men_in_full: (daniel lambert)
[livejournal.com profile] thornyc recently went to the Tribeca Film Festival in NYC, and has put up a review of a notable film called A Matter of Size. Four disgruntled guys tired of jabs about their weight form an amateur sumo club and start training. The plot sounds a little bit like that of Secret Society from 2000 (thanks, [livejournal.com profile] jennie_jay!), which covered similar ground with women workers in a UK factory who form a sumo club.

Here's hoping A Matter of Size gets wide distribution (or any distribution at all, I guess, as according to [livejournal.com profile] thornyc, it's making the festival rounds now.)


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[livejournal.com profile] my_daroga has some remarks about Stanley Kubrick's Spartacus; clicky for a nice picture of Charles Laughton and Peter Ustinov. She likes the Roman "bad guys" better than the "good" ones, and I do too. That's why I think Laughton would have made a great Phantom of the Opera (not necessarily "better than" Lon Chaney, but definitely with his own powerful interpretation.)

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While on the subject of Charles Laughton, I watched The Private Life of Henry VIII last night. I enjoyed it, but didn't enjoy the snap-crackle-pop un-remastered version on the library's VHS tape. The youtube installments are much better in quality, but unfortunately are not embeddable (at least by me.)

Here's Laughton's Henry trying to impress new wife Catherine Howard by taking on the best wrestler in England (starts at 5:35.) I like the shadow effect; it makes Laughton's Henry look "larger than life," and also enjoy the discrepancy in size between Henry and the other wrestler. Laughton had this big, bull-like *energy* about him, that's for sure.

Here, Henry's Privy Council informs him that Catherine Howard has betrayed him with court retainer Thomas Culpeper. He just crumbles as he hears the news. You can watch the life go right out of him.

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Finally, a friend who reads here regularly sent this link to a New York Times article about the new aesthetic in male beauty for models. These men are expected to be over six feet and about 145-150 lbs. They look seriously emaciated, but no one seems to be complaining as they have about undernourished female models.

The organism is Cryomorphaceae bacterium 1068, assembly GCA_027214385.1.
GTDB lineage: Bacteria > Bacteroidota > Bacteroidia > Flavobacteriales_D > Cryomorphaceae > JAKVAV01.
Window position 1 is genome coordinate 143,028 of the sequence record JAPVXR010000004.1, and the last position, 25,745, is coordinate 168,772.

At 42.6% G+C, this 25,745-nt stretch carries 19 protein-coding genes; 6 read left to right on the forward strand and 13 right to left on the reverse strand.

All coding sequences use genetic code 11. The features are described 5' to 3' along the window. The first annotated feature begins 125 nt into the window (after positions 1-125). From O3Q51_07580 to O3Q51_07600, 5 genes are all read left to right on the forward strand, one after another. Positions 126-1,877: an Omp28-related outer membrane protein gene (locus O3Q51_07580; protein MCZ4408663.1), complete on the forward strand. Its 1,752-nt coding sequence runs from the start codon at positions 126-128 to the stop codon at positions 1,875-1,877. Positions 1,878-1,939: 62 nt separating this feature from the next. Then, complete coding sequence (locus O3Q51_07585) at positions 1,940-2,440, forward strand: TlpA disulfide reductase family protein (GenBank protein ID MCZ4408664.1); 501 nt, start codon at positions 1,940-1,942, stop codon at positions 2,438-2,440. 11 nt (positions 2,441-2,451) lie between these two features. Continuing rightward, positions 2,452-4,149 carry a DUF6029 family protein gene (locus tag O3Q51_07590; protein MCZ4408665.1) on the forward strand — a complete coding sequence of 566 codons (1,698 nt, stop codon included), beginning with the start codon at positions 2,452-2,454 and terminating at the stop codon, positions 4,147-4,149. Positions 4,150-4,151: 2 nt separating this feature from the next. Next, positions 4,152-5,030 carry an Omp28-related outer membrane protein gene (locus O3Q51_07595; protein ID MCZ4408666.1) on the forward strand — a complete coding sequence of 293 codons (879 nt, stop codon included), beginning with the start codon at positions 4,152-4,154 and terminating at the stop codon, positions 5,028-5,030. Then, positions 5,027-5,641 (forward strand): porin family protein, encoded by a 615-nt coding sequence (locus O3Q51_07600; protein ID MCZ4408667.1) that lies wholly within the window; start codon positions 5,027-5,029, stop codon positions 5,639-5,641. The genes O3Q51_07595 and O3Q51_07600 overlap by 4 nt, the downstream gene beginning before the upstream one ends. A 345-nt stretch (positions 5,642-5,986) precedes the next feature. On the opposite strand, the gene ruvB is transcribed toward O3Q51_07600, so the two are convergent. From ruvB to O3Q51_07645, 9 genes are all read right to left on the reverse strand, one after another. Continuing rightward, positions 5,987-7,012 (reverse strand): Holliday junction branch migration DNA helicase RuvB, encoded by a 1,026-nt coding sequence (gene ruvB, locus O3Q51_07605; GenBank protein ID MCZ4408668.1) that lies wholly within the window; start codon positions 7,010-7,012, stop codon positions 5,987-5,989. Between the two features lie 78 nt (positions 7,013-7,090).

Normally I don't post "negative" stuff, and especially I *don't* point this out to prompt any "Oh, they're so *unattractive* remarks. I like fat men but realize that every body type invokes love in somebody, and not everyone has to share my predilection. But this article has something in it so foolish that I feel duty-bound to mention it. These very thin men were being told by modeling agencies/designers to *lose muscle.* There was no fat on them to lose - but even a little ripple of muscle was considered unattractive. Now if a man is naturally thin and not too muscular, then that's his body type and it's all good. But to tell a very thin man to *lose muscle* to get even thinner?

On a highly lean man, any loss of muscle is probably going to come out of the biggest muscles in the body (the thighs and butt), and from then on, the heart. The health implications aren't even mentioned in the article. And these young men (and they have to be young, pretty much) are told they're "too big" to model.

That's one reason I would like to pass around a big plate of virtual brownies to the bear world (help yourself at right), to those within it who love and desire older men. A fair number of men naturally get quite large as they age, especially around the chest and shoulders, and their strength increases accordingly. It's a beautiful thing, especially when a man has so much *longer* over the course of his life to shine, and doesn't have to alter or starve himself to "stay attractive."

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September 2013

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